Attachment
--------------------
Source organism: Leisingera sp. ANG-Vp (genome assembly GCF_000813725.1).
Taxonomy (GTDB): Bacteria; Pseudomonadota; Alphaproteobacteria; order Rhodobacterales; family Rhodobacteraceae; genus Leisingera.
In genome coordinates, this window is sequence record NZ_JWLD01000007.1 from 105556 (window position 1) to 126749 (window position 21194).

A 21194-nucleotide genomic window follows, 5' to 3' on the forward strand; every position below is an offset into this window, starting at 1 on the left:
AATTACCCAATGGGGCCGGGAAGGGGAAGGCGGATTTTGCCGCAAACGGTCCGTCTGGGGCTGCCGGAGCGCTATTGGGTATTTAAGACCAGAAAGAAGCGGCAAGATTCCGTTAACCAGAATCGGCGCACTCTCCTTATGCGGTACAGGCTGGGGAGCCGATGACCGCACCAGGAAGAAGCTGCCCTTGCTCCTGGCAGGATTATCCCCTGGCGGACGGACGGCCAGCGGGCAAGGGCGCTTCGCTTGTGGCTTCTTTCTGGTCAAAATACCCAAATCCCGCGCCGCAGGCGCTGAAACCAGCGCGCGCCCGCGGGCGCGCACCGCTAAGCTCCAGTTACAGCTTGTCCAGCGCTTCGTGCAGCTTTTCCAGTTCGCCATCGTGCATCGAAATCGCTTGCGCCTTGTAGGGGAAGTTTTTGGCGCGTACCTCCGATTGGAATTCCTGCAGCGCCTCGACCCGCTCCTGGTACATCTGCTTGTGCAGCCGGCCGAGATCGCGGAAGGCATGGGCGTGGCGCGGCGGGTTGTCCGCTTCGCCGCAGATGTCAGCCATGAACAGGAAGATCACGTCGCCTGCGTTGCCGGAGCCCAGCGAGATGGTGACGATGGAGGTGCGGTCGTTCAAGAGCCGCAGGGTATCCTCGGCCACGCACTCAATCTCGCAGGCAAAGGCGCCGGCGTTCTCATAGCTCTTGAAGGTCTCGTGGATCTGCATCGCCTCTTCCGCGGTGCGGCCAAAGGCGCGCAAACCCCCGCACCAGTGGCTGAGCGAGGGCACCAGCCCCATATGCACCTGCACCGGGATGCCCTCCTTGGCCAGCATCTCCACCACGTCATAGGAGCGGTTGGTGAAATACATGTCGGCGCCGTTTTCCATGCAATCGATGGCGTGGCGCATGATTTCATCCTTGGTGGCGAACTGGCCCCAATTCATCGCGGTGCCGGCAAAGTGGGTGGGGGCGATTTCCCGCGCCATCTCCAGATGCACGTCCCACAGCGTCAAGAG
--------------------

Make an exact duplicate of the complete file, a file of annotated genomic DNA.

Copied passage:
Source organism: Leisingera sp. ANG-Vp (genome assembly GCF_000813725.1).
Taxonomy (GTDB): Bacteria; Pseudomonadota; Alphaproteobacteria; order Rhodobacterales; family Rhodobacteraceae; genus Leisingera.
In genome coordinates, this window is sequence record NZ_JWLD01000007.1 from 105556 (window position 1) to 126749 (window position 21194).

A 21194-nucleotide genomic window follows, 5' to 3' on the forward strand; every position below is an offset into this window, starting at 1 on the left:
AATTACCCAATGGGGCCGGGAAGGGGAAGGCGGATTTTGCCGCAAACGGTCCGTCTGGGGCTGCCGGAGCGCTATTGGGTATTTAAGACCAGAAAGAAGCGGCAAGATTCCGTTAACCAGAATCGGCGCACTCTCCTTATGCGGTACAGGCTGGGGAGCCGATGACCGCACCAGGAAGAAGCTGCCCTTGCTCCTGGCAGGATTATCCCCTGGCGGACGGACGGCCAGCGGGCAAGGGCGCTTCGCTTGTGGCTTCTTTCTGGTCAAAATACCCAAATCCCGCGCCGCAGGCGCTGAAACCAGCGCGCGCCCGCGGGCGCGCACCGCTAAGCTCCAGTTACAGCTTGTCCAGCGCTTCGTGCAGCTTTTCCAGTTCGCCATCGTGCATCGAAATCGCTTGCGCCTTGTAGGGGAAGTTTTTGGCGCGTACCTCCGATTGGAATTCCTGCAGCGCCTCGACCCGCTCCTGGTACATCTGCTTGTGCAGCCGGCCGAGATCGCGGAAGGCATGGGCGTGGCGCGGCGGGTTGTCCGCTTCGCCGCAGATGTCAGCCATGAACAGGAAGATCACGTCGCCTGCGTTGCCGGAGCCCAGCGAGATGGTGACGATGGAGGTGCGGTCGTTCAAGAGCCGCAGGGTATCCTCGGCCACGCACTCAATCTCGCAGGCAAAGGCGCCGGCGTTCTCATAGCTCTTGAAGGTCTCGTGGATCTGCATCGCCTCTTCCGCGGTGCGGCCAAAGGCGCGCAAACCCCCGCACCAGTGGCTGAGCGAGGGCACCAGCCCCATATGCACCTGCACCGGGATGCCCTCCTTGGCCAGCATCTCCACCACGTCATAGGAGCGGTTGGTGAAATACATGTCGGCGCCGTTTTCCATGCAATCGATGGCGTGGCGCATGATTTCATCCTTGGTGGCGAACTGGCCCCAATTCATCGCGGTGCCGGCAAAGTGGGTGGGGGCGATTTCCCGCGCCATCTCCAGATGCACGTCCCACAGCGTCAAGAG